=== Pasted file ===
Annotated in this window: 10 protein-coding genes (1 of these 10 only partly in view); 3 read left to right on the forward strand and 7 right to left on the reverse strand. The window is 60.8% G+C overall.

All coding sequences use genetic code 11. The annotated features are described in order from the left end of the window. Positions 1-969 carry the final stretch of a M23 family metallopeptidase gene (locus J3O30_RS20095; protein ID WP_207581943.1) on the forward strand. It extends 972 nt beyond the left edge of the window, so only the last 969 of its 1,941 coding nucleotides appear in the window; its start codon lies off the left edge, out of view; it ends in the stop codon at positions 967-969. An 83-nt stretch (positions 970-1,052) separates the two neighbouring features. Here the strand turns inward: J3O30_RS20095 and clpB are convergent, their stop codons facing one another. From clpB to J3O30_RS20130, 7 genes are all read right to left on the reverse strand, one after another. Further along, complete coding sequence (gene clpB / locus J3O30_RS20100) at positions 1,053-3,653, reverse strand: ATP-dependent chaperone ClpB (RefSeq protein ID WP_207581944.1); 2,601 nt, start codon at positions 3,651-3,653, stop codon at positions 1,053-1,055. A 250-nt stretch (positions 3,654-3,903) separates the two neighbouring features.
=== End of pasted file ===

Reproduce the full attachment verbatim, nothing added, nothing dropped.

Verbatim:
Annotated in this window: 10 protein-coding genes (1 of these 10 only partly in view); 3 read left to right on the forward strand and 7 right to left on the reverse strand. The window is 60.8% G+C overall.

All coding sequences use genetic code 11. The annotated features are described in order from the left end of the window. Positions 1-969 carry the final stretch of a M23 family metallopeptidase gene (locus J3O30_RS20095; protein ID WP_207581943.1) on the forward strand. It extends 972 nt beyond the left edge of the window, so only the last 969 of its 1,941 coding nucleotides appear in the window; its start codon lies off the left edge, out of view; it ends in the stop codon at positions 967-969. An 83-nt stretch (positions 970-1,052) separates the two neighbouring features. Here the strand turns inward: J3O30_RS20095 and clpB are convergent, their stop codons facing one another. From clpB to J3O30_RS20130, 7 genes are all read right to left on the reverse strand, one after another. Further along, complete coding sequence (gene clpB / locus J3O30_RS20100) at positions 1,053-3,653, reverse strand: ATP-dependent chaperone ClpB (RefSeq protein ID WP_207581944.1); 2,601 nt, start codon at positions 3,651-3,653, stop codon at positions 1,053-1,055. A 250-nt stretch (positions 3,654-3,903) separates the two neighbouring features.